An Interview with Cali Hobgood
from SLICE, Ann Arbor, MI's Art and Entertainment Blog
Lakefront Festival of Arts 2012
Cali Hobgood-Lemme, from the Heartland blog
Artist I'm Loving: Cali Hobgood-Lemme, from the mimi and meg blog
Interview with Uptown Art Fair’s 2006 Featured Artist
First of all, congratulations on being selected as Uptown Art Fair’s 2006 Featured Poster Artist. That’s quite an accomplishment!
Yes, what an exciting thing it is to be the featured artist! It’s very gratifying—and a little nerve-wracking—because Uptown has a great reputation and I need to be sure to live up to the honor.
Tell us a little about yourself.
I’m a photographer from Champaign-Urbana, Ill. I studied photography at the University of Illinois with an emphasis on the theories of visual representation and art history. I’ve been in business as an art photographer since 1986. This will be my 14th year exhibiting at outdoor art festivals.
Describe your creative process.
The pieces I exhibit are hand-colored black and white photographs. The techniques I use shooting, processing and printing the black and white negative yield a high contrast print that I paint with high quality artists’ oils, using techniques that vary from brushwork to applying paint with cotton swabs. I do all of my photographic work by hand, using standard silver processes in the darkroom.
Have you ever exhibited at the Uptown Art Fair?
This will be my first time exhibiting. I’ve been to the Uptown Art Fair before, and have been very impressed with the quality of the work exhibited. I loved the atmosphere of the show. Minneapolis is a great place—it reminds me of a cleaner, more comfortable Chicago. And isn’t it home to American Public Media and Minnesota Public Radio? One of the best parts of my day is 12:48 in the afternoon when Garrison Keillor does “The Writer’s Almanac.”
How would you describe the photo being featured at the Uptown Art Fair?
The piece that’s being featured is called “John Taylor’s Shirts,” it’s a hand-colored black and white photograph of a stack of men’s dress shirts. It was such a precise and complete vision in my head—it was just there, all of a sudden, provoked by the “I don’t know where that came from” school of thought. I know that it’s about fathers, and that fresh smell of a clean shirt, and precision, and the mystery about why all of those things together are good.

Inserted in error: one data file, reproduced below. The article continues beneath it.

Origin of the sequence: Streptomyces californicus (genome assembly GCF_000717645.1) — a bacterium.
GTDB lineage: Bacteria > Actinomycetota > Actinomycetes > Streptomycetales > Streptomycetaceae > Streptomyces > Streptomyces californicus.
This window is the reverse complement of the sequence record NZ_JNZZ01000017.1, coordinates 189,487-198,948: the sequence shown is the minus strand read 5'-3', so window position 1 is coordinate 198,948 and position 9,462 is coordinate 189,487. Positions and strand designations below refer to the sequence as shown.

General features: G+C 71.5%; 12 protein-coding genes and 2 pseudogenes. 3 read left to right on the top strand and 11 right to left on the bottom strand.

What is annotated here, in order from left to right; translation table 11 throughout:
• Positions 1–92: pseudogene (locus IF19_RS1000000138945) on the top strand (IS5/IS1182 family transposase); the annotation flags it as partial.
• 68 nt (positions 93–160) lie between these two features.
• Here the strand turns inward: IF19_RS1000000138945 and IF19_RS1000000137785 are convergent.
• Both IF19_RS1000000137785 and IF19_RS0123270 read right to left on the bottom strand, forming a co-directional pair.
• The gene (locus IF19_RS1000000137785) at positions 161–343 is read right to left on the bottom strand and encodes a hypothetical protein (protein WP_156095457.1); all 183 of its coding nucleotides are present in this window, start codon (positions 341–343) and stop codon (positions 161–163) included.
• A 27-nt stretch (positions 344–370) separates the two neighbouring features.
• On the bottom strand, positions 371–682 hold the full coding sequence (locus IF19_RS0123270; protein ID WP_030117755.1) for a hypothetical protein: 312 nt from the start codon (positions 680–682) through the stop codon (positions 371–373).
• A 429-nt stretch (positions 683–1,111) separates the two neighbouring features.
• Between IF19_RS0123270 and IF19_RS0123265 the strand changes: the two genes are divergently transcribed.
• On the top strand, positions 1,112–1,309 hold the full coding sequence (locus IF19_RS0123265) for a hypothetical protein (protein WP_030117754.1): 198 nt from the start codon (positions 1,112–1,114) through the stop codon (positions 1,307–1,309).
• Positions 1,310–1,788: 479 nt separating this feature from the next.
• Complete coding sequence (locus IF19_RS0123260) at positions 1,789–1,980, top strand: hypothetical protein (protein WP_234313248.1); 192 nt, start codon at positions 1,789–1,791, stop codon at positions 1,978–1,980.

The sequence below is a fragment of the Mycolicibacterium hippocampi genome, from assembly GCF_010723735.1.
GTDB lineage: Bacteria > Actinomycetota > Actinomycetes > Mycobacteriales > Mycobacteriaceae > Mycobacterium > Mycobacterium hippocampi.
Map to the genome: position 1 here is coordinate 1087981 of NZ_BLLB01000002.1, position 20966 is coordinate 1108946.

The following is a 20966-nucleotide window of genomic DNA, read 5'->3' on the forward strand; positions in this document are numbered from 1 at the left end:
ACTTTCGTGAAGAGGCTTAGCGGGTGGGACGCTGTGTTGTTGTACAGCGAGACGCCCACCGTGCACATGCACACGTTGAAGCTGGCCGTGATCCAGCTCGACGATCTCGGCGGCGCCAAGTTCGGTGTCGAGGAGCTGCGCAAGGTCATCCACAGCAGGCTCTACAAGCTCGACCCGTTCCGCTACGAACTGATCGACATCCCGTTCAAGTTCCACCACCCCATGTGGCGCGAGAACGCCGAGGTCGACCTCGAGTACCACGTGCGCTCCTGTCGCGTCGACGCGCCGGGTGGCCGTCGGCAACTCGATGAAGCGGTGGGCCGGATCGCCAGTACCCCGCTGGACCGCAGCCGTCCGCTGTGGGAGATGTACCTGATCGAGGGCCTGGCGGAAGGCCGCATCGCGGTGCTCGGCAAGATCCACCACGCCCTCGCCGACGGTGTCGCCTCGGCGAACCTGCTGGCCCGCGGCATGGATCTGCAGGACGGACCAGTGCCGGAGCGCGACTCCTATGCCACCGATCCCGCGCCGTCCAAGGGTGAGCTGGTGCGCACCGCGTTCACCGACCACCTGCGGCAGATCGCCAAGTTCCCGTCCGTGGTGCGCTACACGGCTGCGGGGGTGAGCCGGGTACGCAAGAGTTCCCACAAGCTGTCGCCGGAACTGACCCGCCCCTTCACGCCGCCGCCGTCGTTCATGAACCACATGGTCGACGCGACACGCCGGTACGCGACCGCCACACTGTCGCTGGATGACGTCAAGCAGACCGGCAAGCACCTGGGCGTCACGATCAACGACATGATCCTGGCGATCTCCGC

Why—in general terms—do you think people should visit art fairs? What are the advantages of this environment compared to, say, a gallery or studio?
People have always shopped in the open air—strolling, fresh air, the panorama of everyone else doing the same thing—it makes us feel connected, like we’re part of something, a community. Bringing art and artists to the people, away from the kind of rarified air of galleries and museums, can make for great moments of connection and understanding.
In your opinion, what is your job as a photographer?
That’s a good question. When asked for an introduction for one of his books, e.e. cummings wrote that he was “abnormally fond of that precision [in his case with words] which creates movement.” If I have a theory of technique, it would be that I am abnormally fond of that precision which creates movement in your perception—to move the viewer from the familiar to provoking a thought. With my work people often have a feeling, a memory associated with an iconic object, often of someone’s past, their parents.
What kind of feedback do you receive about your work?
As with all artists, I’m sure, when someone loves something and connects with it, the stories they share with you can be really personal, or funny, or intriguing. I’m always surprised when people admire my wit or my life as they imagine it from looking at my work. My work and its presentation is very simple and clean-looking, and often funny—my life, on the other hand, especially during creative production, can be very different!
What was the nicest compliment you ever received from a customer purchasing your photography?
One time, many years ago, a man who’d bought a piece for his daughter wrote me a poem about how he felt certain elements in the image reflected the good things in his daughter’s life.
When you’re not taking photos, how do you like to spend your time?
Well, my father coined a phrase, “Cali-ing,” when I was in college—it involved a lot of floating in the pool with cocktails. My favorite New Yorker cartoon is by Danny Shannahan, there’s a guy sitting on the examining table at his doctor’s office wearing boxers and holding a glass of wine and a cigar, and the doctor is saying “You should relax less...”
But seriously, I have a husband, Eric, and a 10-year-old son, Stirling, and when I’m not working I like to have fun and enjoy my family and friends.
copyright © 2016, Cali Hobgood, all rights reserved